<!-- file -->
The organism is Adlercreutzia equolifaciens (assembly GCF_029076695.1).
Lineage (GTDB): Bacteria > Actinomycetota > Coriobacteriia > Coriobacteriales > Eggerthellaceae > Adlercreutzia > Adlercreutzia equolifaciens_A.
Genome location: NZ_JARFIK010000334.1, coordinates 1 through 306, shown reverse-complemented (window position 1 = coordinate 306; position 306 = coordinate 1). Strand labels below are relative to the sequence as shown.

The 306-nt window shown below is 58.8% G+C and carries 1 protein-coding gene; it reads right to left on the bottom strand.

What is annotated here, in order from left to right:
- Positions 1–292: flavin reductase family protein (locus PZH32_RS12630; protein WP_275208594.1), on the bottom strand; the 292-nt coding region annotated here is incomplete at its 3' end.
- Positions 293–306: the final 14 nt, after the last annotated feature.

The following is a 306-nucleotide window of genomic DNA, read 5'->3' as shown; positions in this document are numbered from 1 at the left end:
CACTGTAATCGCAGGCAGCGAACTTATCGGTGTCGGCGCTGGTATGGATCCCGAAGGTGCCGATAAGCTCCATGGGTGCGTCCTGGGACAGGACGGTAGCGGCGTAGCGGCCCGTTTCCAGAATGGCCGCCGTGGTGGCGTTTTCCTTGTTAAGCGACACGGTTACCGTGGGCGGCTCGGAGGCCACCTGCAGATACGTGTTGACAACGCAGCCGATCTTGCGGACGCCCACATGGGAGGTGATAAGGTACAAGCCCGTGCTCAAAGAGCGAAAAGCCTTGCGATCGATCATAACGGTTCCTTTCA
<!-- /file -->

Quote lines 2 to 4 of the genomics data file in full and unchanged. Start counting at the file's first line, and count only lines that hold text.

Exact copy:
Lineage (GTDB): Bacteria > Actinomycetota > Coriobacteriia > Coriobacteriales > Eggerthellaceae > Adlercreutzia > Adlercreutzia equolifaciens_A.
Genome location: NZ_JARFIK010000334.1, coordinates 1 through 306, shown reverse-complemented (window position 1 = coordinate 306; position 306 = coordinate 1). Strand labels below are relative to the sequence as shown.

The 306-nt window shown below is 58.8% G+C and carries 1 protein-coding gene; it reads right to left on the bottom strand.